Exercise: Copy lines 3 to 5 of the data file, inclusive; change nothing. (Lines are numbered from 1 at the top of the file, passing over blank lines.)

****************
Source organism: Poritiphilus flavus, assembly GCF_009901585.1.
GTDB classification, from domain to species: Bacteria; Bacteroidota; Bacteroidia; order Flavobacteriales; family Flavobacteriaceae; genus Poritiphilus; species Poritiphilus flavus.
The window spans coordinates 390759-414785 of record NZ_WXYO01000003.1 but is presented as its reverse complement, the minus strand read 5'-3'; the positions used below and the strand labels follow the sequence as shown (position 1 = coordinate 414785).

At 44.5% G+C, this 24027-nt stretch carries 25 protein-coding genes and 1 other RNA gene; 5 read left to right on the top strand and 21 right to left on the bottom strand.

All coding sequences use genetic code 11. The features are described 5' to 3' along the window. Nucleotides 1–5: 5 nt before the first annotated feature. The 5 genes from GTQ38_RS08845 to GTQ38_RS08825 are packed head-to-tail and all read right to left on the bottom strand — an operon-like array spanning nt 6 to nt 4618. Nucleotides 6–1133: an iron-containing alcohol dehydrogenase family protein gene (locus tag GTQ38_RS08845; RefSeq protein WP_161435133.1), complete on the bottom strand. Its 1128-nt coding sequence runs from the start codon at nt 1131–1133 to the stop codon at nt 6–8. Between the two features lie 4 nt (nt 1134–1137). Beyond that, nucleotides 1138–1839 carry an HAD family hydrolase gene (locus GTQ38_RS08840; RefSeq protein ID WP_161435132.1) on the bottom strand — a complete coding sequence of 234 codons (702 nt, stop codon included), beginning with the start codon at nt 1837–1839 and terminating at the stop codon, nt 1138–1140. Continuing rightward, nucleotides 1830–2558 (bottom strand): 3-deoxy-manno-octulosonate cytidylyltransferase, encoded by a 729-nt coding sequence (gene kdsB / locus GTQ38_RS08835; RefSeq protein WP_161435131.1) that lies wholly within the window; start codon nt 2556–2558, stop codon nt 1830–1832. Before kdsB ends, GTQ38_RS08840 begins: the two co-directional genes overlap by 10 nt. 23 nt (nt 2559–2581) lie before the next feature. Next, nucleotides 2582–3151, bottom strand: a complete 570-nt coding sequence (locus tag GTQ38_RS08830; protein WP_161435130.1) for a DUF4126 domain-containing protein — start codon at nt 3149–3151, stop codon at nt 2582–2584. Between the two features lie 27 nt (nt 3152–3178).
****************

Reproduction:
The window spans coordinates 390759-414785 of record NZ_WXYO01000003.1 but is presented as its reverse complement, the minus strand read 5'-3'; the positions used below and the strand labels follow the sequence as shown (position 1 = coordinate 414785).

At 44.5% G+C, this 24027-nt stretch carries 25 protein-coding genes and 1 other RNA gene; 5 read left to right on the top strand and 21 right to left on the bottom strand.

All coding sequences use genetic code 11. The features are described 5' to 3' along the window. Nucleotides 1–5: 5 nt before the first annotated feature. The 5 genes from GTQ38_RS08845 to GTQ38_RS08825 are packed head-to-tail and all read right to left on the bottom strand — an operon-like array spanning nt 6 to nt 4618. Nucleotides 6–1133: an iron-containing alcohol dehydrogenase family protein gene (locus tag GTQ38_RS08845; RefSeq protein WP_161435133.1), complete on the bottom strand. Its 1128-nt coding sequence runs from the start codon at nt 1131–1133 to the stop codon at nt 6–8. Between the two features lie 4 nt (nt 1134–1137). Beyond that, nucleotides 1138–1839 carry an HAD family hydrolase gene (locus GTQ38_RS08840; RefSeq protein ID WP_161435132.1) on the bottom strand — a complete coding sequence of 234 codons (702 nt, stop codon included), beginning with the start codon at nt 1837–1839 and terminating at the stop codon, nt 1138–1140. Continuing rightward, nucleotides 1830–2558 (bottom strand): 3-deoxy-manno-octulosonate cytidylyltransferase, encoded by a 729-nt coding sequence (gene kdsB / locus GTQ38_RS08835; RefSeq protein WP_161435131.1) that lies wholly within the window; start codon nt 2556–2558, stop codon nt 1830–1832. Before kdsB ends, GTQ38_RS08840 begins: the two co-directional genes overlap by 10 nt. 23 nt (nt 2559–2581) lie before the next feature. Next, nucleotides 2582–3151, bottom strand: a complete 570-nt coding sequence (locus tag GTQ38_RS08830; protein WP_161435130.1) for a DUF4126 domain-containing protein — start codon at nt 3149–3151, stop codon at nt 2582–2584. Between the two features lie 27 nt (nt 3152–3178).